Gaydar love

I'm straight and a father but I can't help luxuriating in the lustful looks I get from gay men.

By John Dexter

Published October 5, 2000 7:16PM (EDT)

Gay guys like me, and I like being liked by gay guys, even though I'm not gay. Let me explain.

When I'm out on the town in my home city of Washington, I often end up in the bars, bistros and boozy hangouts that dot the largely gay residential neighborhoods of Dupont Circle and Capitol Hill. When I'm lounging in those places, I tend to receive a lot of lingering gazes from the men who gather there. I know this sounds vain, like some imaginary attraction I've dreamed up to feed my ego or some homophobe's feverish paranoia, but other people -- my wife, my friends -- have noticed, too, how a room's collective "gaydar" tends to swing my way when I roll in.

It's worth mentioning, to shed some light on the phenomenon, that I possess the full array of borderline feminine attributes -- fine bones, fair hair, slim hips, full lips and long-lashed eyes sunk into a baby face -- that folks often round up under the rubric "pretty boy" or, to use an even less p.c. label, "queer bait." If a sketch artist were asked to draw a composite of the archetypal latter-day homosexual, he or she would probably render an image of someone my own mother would mistake for me. That I absolutely look the part may go a long way toward explaining why gay guys latch their eyes onto me so automatically and repeatedly.

At times the approach is direct. I've had my share of straight-on, unequivocal propositions. In the shadowy hallways of smoky, back-alley pubs and in the strobe-lit glitter of downtown dance clubs, I've been offered every type of sexual favor. I've been asked to perform them, too. The range of approaches is as varied as a rainbow's colors. One guy walked right up to me through the sonic aura of a nightclub's thumping music and, in a very polite, soft-spoken way, asked if he could touch my nipple. (I hiked up my shirt and obliged, sort of charmed by his gall. But to further requests, I said no.) Another guy, a middle-aged businessman puttering along 18th Street in his Buick -- and mistaking me, I guess, for a cruising whore as I strolled down the sidewalk -- pulled to the curb and, through his rolled-down window, said simply, "Blow job?" This was around Christmastime, and it was unclear whether he wanted to give or receive. Either way, I waved him off with a cheery "No, thanks."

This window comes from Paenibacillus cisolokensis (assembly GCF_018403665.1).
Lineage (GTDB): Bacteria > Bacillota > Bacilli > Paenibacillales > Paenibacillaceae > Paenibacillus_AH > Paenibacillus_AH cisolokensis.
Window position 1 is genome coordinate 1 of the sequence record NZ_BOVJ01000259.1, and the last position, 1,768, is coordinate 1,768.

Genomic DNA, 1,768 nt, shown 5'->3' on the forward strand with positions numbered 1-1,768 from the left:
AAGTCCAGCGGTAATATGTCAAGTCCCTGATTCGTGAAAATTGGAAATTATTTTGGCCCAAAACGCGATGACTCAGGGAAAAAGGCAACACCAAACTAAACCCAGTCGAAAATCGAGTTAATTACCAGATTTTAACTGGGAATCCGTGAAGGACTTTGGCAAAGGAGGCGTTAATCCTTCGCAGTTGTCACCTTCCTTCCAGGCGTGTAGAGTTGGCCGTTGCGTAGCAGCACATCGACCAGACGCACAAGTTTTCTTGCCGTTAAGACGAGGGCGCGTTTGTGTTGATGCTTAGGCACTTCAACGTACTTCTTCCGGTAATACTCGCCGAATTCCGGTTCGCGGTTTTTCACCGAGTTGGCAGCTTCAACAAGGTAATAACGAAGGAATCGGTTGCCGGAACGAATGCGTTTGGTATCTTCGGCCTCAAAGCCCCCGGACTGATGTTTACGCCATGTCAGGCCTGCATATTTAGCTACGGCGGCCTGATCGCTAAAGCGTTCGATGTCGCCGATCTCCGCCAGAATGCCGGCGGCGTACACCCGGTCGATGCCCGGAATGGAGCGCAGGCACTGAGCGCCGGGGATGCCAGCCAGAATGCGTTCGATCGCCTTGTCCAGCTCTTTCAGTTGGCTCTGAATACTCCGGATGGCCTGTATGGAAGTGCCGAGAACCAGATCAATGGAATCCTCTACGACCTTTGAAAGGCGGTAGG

The world tells us that most straight guys feel threatened by this kind of attention from homosexuals, or shocked by it, or pissed off. We've all heard the news reports of enraged homophobes kicking the shit out of queers who approached them. The names of the martyrs make for a substantial roll call, and every time a gay man levels an evocative gaze at a stranger, it's a roll of the dice. Yes or no. Acceptance or infuriation. Sex or death.

But here's the thing. I actually quite like the attention. I dig it, I savor it. Even as a true hetero's hetero, one of the sexual marketplace's all-time straights -- a collegiate girl chaser, now a faithful husband and a breeder to boot -- I'd be shaving the truth if I didn't admit that I enjoy and even luxuriate in the lusty gazes of the gay men who are forever eyeballing me, so to speak. When I'm in one of those queer hangouts, I find myself primping in the men's room mirror -- mussing my hair to get it tousled just so, tilting my head to catch the glow from the bar's halogen lamps in the hollows of my cheeks, doing anything to make myself look more fetching. And I always feel a little rush of adrenaline when the heads turn, when the eyes lock on me. Gay guys, with their admiring glances, make me feel stunning. I become beautiful in their regard.